Letters From The Fire / June 19, 2018

The story behind the story

Alma Hromic returned to her New Zealand home one day in late March 1999, about an hour after the evening news had started, and was greeted at the door by her white-faced mother.

‘They bombed Belgrade.’

Those three words started a vigil of hell for Alma and her family. They watched the bombs falling onto their home city of Novi Sad, Yugoslavia and agonized for the safety of their family who still lived there.

Alma’s aunt, her daughter and Alma’s little nieces, her cousin’s children, escaped into exile hours before the bombs started raining down on Novi Sad. Alma and her parents spent fortunes on phone calls to them, in their banishment, and to brother-in-law who was somehow, miraculously, almost always at the other end of a telephone, usually calming them down instead of vice versa.

Alma started posting messages decrying the NATO war in misc.writing, an Internet discussion group that had been her cyberspace home away from home for years. In addition, she posted messages giving the URLs of Web sites that offered news and analysis of the war that was often in stark contrast to most of the news being reported in the Western print and electronic media.

The story behind the story

The story behind the story

The war debate in misc.writing was vigorous and sometimes raucous. While Alma was not alone in her arguments against the NATO war on Yugoslavia, most who joined in the debate took NATO’s side. And sometimes the debate turned nasty and personal, with Alma being accused of being ‘in denial’ about the ‘true’ story of the war.

R. A. ‘Deck’ Deckert had also been arguing against the NATO war, although from a different perspective. While Alma argued points involving the long and tortured history of the Balkans, Deck was arguing that the NATO war was unwise, immoral, illegal under international law, and against the U.S. Constitution.

Deck’s position brought him flak from a lot of people who thought the war was a good idea, including some friends who couldn’t understand how he could possibly oppose it. However, one of those friends, Carol Schmidt, thought she saw an opportunity in his and Alma’s continuing battle about the war.

‘Why don’t you,’ she suggested, write a ‘short story done showing only e-mails between an American guy and a Serbian woman…’

Deck liked the idea but thought it would make a better novel than a short story and he proposed it to Alma. They had already been e-pals, Internet e-mail friends, for more than two years and he thought the girl is some player that they were in a unique position to write a book that would put a human face on the war. Alma was not wholly enthusiastic at first because it would invoke strong emotions in her. But after a brief hesitation, she said, “Let’s do it.”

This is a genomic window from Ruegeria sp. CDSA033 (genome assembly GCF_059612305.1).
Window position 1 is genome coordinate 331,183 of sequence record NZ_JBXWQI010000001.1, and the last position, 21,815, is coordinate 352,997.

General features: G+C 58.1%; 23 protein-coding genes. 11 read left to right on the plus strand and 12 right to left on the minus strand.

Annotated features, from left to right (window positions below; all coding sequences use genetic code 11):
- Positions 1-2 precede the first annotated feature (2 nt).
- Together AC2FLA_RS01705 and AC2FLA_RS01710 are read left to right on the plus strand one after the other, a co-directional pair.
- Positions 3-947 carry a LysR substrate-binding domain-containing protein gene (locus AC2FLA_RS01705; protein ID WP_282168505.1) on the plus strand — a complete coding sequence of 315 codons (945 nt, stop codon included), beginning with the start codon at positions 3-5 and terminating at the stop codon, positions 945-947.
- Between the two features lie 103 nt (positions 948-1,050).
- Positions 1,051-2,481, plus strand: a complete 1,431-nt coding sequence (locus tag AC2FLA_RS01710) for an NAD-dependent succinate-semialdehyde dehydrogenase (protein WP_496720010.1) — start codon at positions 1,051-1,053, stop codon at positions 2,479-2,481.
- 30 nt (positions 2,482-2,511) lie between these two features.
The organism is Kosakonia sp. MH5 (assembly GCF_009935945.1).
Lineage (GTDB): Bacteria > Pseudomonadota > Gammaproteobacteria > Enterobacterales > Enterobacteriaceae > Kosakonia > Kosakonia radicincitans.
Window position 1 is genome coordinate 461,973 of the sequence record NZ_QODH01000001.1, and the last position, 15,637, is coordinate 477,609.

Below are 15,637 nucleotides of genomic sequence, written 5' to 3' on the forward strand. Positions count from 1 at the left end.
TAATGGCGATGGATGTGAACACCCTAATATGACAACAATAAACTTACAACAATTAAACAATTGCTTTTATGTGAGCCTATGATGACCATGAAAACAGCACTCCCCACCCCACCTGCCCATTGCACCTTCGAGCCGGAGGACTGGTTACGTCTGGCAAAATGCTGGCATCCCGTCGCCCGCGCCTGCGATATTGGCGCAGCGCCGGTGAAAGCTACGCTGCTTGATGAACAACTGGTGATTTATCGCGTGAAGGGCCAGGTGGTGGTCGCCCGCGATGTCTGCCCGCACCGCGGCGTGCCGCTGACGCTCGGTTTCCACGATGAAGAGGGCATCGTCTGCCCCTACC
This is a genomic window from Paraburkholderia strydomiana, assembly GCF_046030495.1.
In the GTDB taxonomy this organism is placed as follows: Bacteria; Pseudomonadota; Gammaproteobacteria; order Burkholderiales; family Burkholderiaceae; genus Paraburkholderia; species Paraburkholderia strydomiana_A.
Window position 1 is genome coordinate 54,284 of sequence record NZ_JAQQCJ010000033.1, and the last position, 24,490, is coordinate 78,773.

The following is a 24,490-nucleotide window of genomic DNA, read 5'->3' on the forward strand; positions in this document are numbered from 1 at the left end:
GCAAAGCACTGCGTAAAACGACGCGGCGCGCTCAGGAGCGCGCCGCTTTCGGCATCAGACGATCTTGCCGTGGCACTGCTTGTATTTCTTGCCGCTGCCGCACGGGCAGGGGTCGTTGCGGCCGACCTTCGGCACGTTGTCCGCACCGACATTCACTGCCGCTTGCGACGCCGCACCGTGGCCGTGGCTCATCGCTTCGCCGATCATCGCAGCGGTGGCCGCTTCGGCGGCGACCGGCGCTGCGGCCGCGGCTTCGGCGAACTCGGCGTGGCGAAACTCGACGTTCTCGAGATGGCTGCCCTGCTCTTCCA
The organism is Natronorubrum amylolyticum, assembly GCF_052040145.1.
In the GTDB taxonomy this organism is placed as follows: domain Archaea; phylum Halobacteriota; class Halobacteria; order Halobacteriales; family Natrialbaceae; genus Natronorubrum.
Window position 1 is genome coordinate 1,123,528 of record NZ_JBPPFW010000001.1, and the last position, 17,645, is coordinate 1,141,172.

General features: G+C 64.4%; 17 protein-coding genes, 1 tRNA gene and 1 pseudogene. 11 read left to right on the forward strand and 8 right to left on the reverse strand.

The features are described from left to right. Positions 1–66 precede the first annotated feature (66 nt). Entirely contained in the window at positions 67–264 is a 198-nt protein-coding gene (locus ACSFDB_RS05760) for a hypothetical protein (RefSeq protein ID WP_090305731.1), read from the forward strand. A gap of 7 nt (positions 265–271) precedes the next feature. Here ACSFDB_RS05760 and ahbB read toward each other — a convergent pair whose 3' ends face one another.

They wrote the book as an exchange of emails between the two protagonists, Dave Barker, an American man from South Florida and initially a supporter of the war, and Sasha, a Serb woman living under the bombs in the city of Novi Sad.

Deck quite naturally became Dave, and Alma became Sasha, and they began writing the story as a series of e-mail letters. They used no outline. They knew only where the story began and how it was to end (and even that was changed late in the process). They became their characters and their letters flowed naturally, with each letter building on the previous one.

The Dave/Sasha exchange is bitterly confrontational in the beginning, but, almost against their will, a tentative friendship develops and then stronger emotional bonds are forged. With a speed not uncommon in the fury of war, the friendship catches fire and the two fall in love.

The love story plays out against the tragedy of a nation in the last explosive war of the old millennium, and in cyberspace, the new frontiers of the new millennium. The relationship between Dave and Sasha quickly transcended the authors’ original vision for the book, and the novel became an exploration of the futility of war and the transcendent power of love. The book was written and published with mind-spinning speed. Begun on April 23, it was completed by the first week in June. By July 6 HarperCollins in New Zealand had accepted the novel and scheduled publication in Australia and New Zealand by September 27, with foreign rights under negotiation. From idea to published book, Letters took just over five months. Which, in the publishing world, is nearly unprecedented.

FILED UNDER : Behind The Story

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